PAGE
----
Interview: Sarah Lorentz
Luca Curci talks with Sarah Lorentz during VENICE INTERNATIONAL ART FAIR 2021 at Palazzo Albrizzi-Capello.
Contemporary painter Sarah Lorentz (American, 1994 – present) creates energetic, striking compositions full of bold brushwork and electric color while tapping into the nostalgia of her childhood in a small Midwestern town. Though the subject matter of her work ranges from evocative figurative commentaries to pastoral plein-air landscapes, the physicality of material and deliberate remnants of the process reveal the same confident hand behind the brush. Sarah’s academic training has been traditional with apprenticeships under successful artists and extended studies abroad in Europe. She earned her Bachelor’s of Fine Arts from Southern Illinois University Edwardsville and now has an active presence in St Louis where she lives and works, as well as regularly exhibiting nationally and internationally.
“To have personal bias is to be human. Recognition is the first step in actively redefining these systems of thought. My collection relies on the innate intimacy of the human form as a channel for projection to bring these biases to light. Each composition includes two or more figures who, by nature of being human, form a relationship within the frame of the painting. By combining disparate source material, including a number of figure paintings and family photographs, I form unified but psychologically charged relationships that are unusual, evocative, and rich in implied narrative. This collection is meant to be viewed as a whole, rather than as autonomous artworks, functioning much like a Thematic Apperception Test (TAT) – projective psychological tests using ambiguous pictures to stimulate the subject’s interpretative story for analytical purposes. As narratives are projected onto each piece, thematic patterns emerge, revealing the viewer’s personal bias. Equally important to my work is the materiality of the painted surface. I pursue a simultaneous level of realism and aesthetically satisfying abstraction in my work. Continually adjusting this balance between representationalism and geometric simplification provides a challenge that sustains my creative engagement with the process while also enhancing the usefulness of these paintings as tools for projection. Leaving informational gaps prompts the subconscious automatic response to fill in details, allowing viewers to more easily engage in the active role of supplying narrative.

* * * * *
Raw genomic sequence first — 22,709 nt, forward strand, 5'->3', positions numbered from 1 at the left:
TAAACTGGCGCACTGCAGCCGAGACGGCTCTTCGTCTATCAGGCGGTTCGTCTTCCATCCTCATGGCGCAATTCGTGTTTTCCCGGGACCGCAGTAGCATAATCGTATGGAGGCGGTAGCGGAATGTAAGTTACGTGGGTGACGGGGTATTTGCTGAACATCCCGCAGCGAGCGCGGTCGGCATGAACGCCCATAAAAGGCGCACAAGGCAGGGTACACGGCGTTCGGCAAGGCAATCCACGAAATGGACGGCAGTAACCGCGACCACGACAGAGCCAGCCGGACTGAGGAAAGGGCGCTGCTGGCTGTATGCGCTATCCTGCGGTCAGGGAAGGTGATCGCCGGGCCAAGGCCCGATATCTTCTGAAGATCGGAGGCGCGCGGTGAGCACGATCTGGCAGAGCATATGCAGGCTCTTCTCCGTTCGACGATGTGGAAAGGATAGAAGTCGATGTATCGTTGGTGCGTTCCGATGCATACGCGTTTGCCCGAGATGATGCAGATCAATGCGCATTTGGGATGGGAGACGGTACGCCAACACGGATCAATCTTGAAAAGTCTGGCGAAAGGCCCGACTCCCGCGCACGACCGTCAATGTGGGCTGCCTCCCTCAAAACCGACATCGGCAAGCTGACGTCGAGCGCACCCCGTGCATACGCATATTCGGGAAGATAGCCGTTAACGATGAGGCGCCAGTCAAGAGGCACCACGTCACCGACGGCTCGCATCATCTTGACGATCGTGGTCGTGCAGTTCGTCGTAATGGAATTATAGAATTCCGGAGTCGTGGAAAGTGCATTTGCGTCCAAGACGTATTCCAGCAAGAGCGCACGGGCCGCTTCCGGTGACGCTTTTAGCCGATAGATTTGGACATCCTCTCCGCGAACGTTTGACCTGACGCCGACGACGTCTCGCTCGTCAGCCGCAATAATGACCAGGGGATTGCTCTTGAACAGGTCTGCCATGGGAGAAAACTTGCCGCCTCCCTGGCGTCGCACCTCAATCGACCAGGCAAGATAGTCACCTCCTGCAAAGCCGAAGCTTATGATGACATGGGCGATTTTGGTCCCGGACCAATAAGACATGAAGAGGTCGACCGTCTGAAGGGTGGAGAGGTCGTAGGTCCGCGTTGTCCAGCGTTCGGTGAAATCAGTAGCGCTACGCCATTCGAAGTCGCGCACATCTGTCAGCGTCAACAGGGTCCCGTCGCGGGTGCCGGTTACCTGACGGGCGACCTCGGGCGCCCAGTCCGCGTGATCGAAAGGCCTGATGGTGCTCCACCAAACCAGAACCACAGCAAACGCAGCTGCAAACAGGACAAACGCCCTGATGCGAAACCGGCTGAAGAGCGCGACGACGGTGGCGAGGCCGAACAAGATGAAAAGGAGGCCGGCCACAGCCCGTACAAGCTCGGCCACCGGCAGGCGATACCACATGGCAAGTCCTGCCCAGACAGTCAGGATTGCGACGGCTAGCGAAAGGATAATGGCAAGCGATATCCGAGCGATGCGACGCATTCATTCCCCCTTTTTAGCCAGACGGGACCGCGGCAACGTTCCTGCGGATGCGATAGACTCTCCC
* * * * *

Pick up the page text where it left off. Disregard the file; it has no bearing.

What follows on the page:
Luca Curci – What’s your background? What is the experience that has influenced your work the most?
Sarah Lorentz – I was fortunate to be able to study both art and psychology at the university level, and I began to find my voice at this intersection of art and science. As I had opportunities to show my work and receive feedback, it became clear that my work had the potential to elicit a wide range of emotional responses and generate open dialogues about past hurts and healing. I don’t have a single, monumental experience that I can point to; rather, it is a layering of the everyday experiences that informs my work. My experience as a female and as a mother, as well as the stories of close friends have influenced my work. The everyday microaggressions, the constant strain of hyper-vigilance, the ever-present possibility for trauma, and the added responsibility of another’s emotional and bodily safety are featured themes in my paintings’ narratives.
LC – What are you currently working on?
SL – I’ve just started a new phase for my series in which I am collecting viewer responses through a survey; responses are being cataloged to evaluate the relationship between past traumatic experiences and viewer interpretation. In the last year, I completed three new, large-scale paintings for the collection, and I currently have a fourth large painting in progress.
LC – Which is the role the artist plays in society? And contemporary art?
SL – Artists play a large role in society enriching lives; commercially, artists are involved in nearly all aspects of consumer consumption, but there is still a role for contemporary fine art to ignite conversations and challenge societal complacency on relevant topics.